Our View: Don’t dismiss signs of Lyme disease

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Symptoms of Lyme disease
Early signs include:

Chills, fever, muscle and joint pain, weakness of facial muscles, and heart irregularities
A red, expanding skin rash can, but does not always appear, up to 30 days after a bite
Untreated symptoms include:
- Arthritis
- Nervous system complications
Source: California Department of Public Health

It’s a little bug with a life changing bite.
Ticks carrying Lyme disease have debilitated many. Yet those who are bitten and infected often go uncounted or misdiagnosed for years.
The misdiagnosis and lack of accurate counting of those with Lyme disease needs to stop now in public and private medical communities.
Over the years, the Journal has featured those who contracted Lyme disease. Often the stories are the same. The person had flu-like symptoms that turned into chronic health problems because they were misdiagnosed.
Most recently Auburn resident Virginia Ward shared her story of bouncing from one well-known doctor to the next for 10 years until she was properly diagnosed. Now, with the right treatment, she can go months without pain. That wasn’t possible before her proper care, Ward said.
“I went to so many well-known doctors and all I knew, most of the time I was in pain and had muscle and joint pain,” Ward told the Journal. “Even some well-known rheumatologists didn’t even know what it was. That’s what’s scary – the widespread ignorance in the medical circles about Lyme disease.”
It took seven years for Auburn resident and business owner Kathleen Harris to get the treatment for Lyme disease she needed. Harris said there are some doctors who view Lyme disease as a long-term chronic disease, while others think if symptoms don’t go away after two to four weeks that the patient is making it up or it’s in their mind.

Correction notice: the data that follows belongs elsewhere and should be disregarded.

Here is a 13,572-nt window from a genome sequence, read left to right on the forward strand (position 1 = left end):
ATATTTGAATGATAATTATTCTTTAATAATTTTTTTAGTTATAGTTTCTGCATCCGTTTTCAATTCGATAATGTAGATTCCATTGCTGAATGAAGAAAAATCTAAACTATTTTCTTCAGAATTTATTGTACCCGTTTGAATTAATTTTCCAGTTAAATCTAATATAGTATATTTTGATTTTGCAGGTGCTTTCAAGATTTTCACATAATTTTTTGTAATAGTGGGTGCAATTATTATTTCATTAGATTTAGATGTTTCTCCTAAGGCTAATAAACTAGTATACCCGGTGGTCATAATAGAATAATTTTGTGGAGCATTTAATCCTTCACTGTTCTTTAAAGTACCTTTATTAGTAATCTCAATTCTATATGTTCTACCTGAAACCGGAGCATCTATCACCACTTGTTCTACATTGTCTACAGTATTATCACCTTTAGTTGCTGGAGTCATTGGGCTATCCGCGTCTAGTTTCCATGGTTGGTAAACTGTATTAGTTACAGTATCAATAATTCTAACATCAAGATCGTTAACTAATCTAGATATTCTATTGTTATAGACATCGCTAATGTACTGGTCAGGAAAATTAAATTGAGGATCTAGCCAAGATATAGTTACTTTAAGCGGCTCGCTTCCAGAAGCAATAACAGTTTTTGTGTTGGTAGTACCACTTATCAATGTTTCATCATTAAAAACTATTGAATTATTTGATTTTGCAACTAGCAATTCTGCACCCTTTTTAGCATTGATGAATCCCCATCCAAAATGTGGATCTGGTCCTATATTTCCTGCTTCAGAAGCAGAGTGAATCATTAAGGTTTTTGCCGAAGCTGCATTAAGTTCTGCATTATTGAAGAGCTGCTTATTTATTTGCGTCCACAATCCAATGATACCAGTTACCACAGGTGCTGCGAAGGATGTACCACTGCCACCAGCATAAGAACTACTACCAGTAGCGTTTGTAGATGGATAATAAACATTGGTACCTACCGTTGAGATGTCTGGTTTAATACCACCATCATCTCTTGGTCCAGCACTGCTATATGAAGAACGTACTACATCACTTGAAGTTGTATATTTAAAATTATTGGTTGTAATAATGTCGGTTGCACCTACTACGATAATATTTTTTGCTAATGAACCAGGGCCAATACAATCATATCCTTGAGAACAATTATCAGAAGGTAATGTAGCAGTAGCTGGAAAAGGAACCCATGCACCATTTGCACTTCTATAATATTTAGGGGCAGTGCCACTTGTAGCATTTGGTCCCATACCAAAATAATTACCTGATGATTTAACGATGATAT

The latter is extremely poor patient care and shows a terrible lack of concern for the person feeling ill. Careful review and questioning of a patient is what’s needed now both at the public health level in the county and in the private medical field.
If there is not enough material or education for doctors to use when it comes to diagnosis, then it should be sought out. This is especially important for those practicing in communities like Auburn, where many residents are active on trails that are filled with ticks carrying the disease.
With a recent report that the western black-legged tick is out in higher amounts than normal in our area, it should be mandatory for doctors and nurses to ask a patient who comes in with symptoms of Lyme disease if they have been outdoors, if their pets have had ticks or other questions that could lead to possible testing and treatment for Lyme disease.
Often it seems the effort to raise awareness of ticks on the trails and the impact of Lyme disease is well promoted through press releases to alert the public that tick season has begun. Or, as is the case this year, a report was released warning of an increase in the tick population.
So it’s surprising and, in some ways, careless that the effort to diagnosis and treat it seems to fall to the wayside at the expense of people’s health.
Medical professionals who don’t take the disease seriously need to start. The silent, undiagnosed community of victims with Lyme disease shouldn’t have to suffer silently anymore.